Penis transplants have been scheduled for wounded U.S. veterans, and the first surgery of this kind is expected to take place in a few months, in Baltimore.
From 2001 until 2013, a total of 1,367 American soldiers have experienced genital injuries while being deployed in Afghanistan and Iraq, which resulted in partial or total amputation of their penis or testicles.
The vast majority of victims were under the age of 35, and had been condemned to an existence filled with embarrassment, frustration and helplessness, after having been wounded by artisanal explosives.
New, medical practitioners at the Johns Hopkins University School of Medicine have been given the green light in order to perform up to 60 penis transplants on such military men, so as to provide them with a new lease on life.
As stated by Dr. W.P. Andrew Lee, director of the Department of Plastic and Reconstructive Surgery and John Hopkins Medicine, such surgeries seldom take place, and they are in fact completely unprecedented in the United States.
However, they were considered essential for wounded veterans, some as young as 20, whose entire genital area had been shattered in combat.
Medical procedures of this kind have previously occurred in South Africa, in order to assist those who had been severely mutilated during traditional initiation rites.
Rituals such as Ulwaluko are common among the Xhosa people, and involve circumcision, which is usually carried out by inexperienced medical practitioners, without respecting adequate hygiene requirements.
As a result, Ukwaku has so far resulted in numerous health complications, such as 250 penile amputations on a yearly basis, and more than 800 fatalities in the last 2 decades.
Given these appalling trends, South African surgeons have focused on providing relief to patients who had experienced botched circumcisions.
The first successful penis transplant in the world took place in Cape Town on December 11, 2014, and the recipient was a 21-year old man, whose rapid recovery amazed doctors.
By March, the recipient was reported to have regained essential functions, related to urination and reproduction, being able to experience penile erection, sexual climax and ejaculation.
In fact, June 2015, it was announced that the patient’s girlfriend was around 4 months pregnant, thus providing the most substantial proof that the operation had been efficacious in restoring the young man’s genital health.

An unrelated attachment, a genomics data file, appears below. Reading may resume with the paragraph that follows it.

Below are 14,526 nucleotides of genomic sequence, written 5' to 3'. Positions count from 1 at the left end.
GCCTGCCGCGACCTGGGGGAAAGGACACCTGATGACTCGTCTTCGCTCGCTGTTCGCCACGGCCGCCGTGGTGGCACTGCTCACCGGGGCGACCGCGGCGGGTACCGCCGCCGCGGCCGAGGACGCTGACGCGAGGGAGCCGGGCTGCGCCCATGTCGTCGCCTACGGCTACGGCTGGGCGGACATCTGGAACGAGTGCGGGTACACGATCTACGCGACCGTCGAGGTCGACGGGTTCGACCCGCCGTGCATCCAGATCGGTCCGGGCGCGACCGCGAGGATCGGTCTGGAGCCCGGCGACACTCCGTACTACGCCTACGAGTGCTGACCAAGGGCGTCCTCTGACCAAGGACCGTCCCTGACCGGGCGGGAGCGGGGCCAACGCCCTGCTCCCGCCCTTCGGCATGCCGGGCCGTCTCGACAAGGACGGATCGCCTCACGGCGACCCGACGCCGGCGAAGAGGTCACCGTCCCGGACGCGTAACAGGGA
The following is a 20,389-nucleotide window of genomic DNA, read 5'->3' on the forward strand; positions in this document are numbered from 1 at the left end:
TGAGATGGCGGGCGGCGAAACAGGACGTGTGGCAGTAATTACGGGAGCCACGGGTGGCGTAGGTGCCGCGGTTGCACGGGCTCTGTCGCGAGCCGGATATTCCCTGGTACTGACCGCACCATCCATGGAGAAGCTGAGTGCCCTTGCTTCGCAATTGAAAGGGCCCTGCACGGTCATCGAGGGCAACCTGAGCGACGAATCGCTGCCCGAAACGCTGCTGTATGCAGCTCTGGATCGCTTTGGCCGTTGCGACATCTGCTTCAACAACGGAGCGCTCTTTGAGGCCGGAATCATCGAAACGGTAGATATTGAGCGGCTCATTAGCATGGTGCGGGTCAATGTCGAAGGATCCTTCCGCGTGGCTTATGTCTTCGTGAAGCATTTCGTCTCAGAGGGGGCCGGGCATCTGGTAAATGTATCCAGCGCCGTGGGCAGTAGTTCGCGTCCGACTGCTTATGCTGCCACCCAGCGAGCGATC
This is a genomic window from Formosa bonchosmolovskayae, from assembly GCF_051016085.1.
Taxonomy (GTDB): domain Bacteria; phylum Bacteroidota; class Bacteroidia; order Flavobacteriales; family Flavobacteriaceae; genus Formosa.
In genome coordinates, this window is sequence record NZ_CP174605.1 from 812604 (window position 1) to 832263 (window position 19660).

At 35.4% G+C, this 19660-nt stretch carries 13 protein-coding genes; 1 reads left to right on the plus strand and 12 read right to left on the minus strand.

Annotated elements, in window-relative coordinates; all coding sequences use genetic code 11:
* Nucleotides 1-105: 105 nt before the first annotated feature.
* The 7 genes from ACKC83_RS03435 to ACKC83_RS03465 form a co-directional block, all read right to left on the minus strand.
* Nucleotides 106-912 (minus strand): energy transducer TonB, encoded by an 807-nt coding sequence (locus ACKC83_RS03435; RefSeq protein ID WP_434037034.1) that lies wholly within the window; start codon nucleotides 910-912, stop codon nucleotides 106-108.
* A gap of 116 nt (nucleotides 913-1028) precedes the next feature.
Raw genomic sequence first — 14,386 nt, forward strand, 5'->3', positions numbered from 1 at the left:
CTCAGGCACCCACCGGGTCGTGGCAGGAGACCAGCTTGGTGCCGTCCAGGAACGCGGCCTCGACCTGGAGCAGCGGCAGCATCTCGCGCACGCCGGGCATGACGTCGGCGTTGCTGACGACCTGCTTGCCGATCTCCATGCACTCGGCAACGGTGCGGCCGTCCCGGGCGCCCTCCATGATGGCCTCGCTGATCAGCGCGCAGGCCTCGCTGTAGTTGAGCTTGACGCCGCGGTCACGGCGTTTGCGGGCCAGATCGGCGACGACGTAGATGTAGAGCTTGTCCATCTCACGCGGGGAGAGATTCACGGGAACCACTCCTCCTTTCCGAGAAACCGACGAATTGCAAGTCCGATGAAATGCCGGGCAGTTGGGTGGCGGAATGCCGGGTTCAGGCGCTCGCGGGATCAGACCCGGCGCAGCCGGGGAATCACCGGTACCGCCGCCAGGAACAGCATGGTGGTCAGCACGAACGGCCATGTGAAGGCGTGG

It is hoped that medical practitioners at the Johns Hopkins Medicine will be equally successful when performing penile transplantation on injured veterans.
Basically, the ultimate goal is to ensure that the recipients will be able to urinate without difficulty, and have normal, satisfying sex lives, allowing them to one day experience the joys of fatherhood.
The first penis transplant in the United States will be performed on young military man who sustained extensive pelvic injuries in Afghanistan due to IEDs (improvised explosive devices).
The cost of the operation, whose ballpark figure is somewhere between $200,000 and $400,000 will be covered by Johns Hopkins University. The Defense Department might pay for subsequent surgeries, while the medicine against transplant rejection will be provided through sponsorships from the Department of Veterans Affairs.
The organ, which will be connected through an extensive network of nerves and veins, will come from a deceased donor, and doctors anticipate that it will become functional in a matter of months, as it becomes fully integrated as part of the recipient’s body.
Provided that such surgeries yield the desired results, they will probably be performed more extensively, even on gender reassignment patients who wish to alter their female genital anatomy in order to achieve a full transition as males.
However, as bioethicist Jeffrey Kahn points out, veterans injured in combat might still be higher on the transplant waiting list than those who experience gender identity disorder.
In addition, certain risks will remain associated with this type of surgery, such as infections or malignant tumors triggered by drugs which will have to be administered in order to stop the immune system from attacking the transplanted organ.
Image Source: Malawian Watchdog